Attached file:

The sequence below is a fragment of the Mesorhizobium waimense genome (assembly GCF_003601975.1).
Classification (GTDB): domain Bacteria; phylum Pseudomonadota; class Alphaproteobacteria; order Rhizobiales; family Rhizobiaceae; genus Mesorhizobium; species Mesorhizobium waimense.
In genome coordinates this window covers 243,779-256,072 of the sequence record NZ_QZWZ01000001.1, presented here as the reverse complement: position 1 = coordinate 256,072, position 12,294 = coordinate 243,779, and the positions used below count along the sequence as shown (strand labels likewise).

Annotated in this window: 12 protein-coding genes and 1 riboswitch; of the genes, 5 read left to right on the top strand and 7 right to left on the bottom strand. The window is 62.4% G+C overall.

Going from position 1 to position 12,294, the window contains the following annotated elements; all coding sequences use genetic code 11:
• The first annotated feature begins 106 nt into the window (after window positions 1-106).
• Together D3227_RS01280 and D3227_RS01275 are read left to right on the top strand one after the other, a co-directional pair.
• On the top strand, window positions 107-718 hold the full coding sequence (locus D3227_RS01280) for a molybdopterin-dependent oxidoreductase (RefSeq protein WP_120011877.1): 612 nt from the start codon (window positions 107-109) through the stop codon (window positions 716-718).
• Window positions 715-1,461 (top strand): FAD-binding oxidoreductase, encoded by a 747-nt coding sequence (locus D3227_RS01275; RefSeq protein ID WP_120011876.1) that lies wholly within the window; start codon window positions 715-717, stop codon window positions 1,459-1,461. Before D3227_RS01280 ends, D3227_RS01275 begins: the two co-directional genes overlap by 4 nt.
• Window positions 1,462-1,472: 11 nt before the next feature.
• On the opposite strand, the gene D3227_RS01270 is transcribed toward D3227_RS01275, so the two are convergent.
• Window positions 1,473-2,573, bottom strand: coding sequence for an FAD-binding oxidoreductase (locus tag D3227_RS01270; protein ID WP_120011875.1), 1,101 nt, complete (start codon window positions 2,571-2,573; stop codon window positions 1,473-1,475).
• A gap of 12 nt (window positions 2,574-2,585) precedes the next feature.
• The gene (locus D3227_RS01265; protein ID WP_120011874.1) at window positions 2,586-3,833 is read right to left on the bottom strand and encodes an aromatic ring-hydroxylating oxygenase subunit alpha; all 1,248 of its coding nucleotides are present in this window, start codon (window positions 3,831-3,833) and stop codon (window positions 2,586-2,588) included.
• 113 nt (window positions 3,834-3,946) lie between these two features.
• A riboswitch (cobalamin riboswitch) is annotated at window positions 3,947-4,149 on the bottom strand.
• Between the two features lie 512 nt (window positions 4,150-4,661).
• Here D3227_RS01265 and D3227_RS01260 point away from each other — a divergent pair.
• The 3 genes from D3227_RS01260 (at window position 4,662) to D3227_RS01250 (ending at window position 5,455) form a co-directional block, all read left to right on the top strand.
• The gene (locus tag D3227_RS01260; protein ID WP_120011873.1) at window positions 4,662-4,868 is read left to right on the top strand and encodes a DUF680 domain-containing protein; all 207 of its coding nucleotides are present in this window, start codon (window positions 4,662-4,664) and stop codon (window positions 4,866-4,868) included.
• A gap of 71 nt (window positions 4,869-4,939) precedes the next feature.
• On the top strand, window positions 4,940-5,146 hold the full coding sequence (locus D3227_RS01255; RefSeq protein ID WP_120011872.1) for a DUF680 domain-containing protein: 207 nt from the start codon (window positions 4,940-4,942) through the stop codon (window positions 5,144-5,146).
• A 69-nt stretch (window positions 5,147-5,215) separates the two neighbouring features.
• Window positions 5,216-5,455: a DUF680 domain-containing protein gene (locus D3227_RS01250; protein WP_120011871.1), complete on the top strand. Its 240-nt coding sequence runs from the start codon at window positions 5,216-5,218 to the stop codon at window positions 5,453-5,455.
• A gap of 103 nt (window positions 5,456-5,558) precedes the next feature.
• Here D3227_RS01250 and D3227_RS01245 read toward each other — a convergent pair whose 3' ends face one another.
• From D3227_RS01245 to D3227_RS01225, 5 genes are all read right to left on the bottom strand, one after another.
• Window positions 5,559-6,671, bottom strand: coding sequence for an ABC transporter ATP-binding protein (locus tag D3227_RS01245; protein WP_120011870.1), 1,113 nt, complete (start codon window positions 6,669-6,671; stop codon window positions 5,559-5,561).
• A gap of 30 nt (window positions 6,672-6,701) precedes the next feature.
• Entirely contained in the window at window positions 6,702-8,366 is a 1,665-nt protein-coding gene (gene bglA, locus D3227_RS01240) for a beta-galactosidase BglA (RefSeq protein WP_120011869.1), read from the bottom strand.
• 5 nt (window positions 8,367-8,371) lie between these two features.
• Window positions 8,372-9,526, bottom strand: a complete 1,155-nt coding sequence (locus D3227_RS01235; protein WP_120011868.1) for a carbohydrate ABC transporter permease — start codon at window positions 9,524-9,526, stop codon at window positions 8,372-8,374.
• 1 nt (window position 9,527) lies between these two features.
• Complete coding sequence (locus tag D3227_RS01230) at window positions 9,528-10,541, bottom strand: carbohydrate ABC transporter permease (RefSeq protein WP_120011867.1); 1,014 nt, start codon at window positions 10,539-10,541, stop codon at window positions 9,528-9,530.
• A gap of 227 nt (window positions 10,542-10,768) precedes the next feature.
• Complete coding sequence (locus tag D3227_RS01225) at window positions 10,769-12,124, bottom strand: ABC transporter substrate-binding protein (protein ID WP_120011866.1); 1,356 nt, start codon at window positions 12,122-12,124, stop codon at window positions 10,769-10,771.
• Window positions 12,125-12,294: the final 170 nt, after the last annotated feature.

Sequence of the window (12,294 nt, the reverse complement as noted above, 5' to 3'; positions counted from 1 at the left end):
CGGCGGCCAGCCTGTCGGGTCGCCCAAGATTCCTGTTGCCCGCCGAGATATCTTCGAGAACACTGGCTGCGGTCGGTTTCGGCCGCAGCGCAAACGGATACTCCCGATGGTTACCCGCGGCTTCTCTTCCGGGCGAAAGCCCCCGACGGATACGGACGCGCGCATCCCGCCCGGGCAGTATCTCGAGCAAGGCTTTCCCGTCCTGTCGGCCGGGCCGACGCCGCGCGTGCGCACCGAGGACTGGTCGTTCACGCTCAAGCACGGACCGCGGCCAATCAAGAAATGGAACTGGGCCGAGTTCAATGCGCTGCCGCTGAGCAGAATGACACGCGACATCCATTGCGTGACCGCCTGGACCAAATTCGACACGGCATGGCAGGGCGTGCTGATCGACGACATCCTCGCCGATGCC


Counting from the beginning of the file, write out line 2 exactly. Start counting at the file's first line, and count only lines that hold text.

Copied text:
Classification (GTDB): domain Bacteria; phylum Pseudomonadota; class Alphaproteobacteria; order Rhizobiales; family Rhizobiaceae; genus Mesorhizobium; species Mesorhizobium waimense.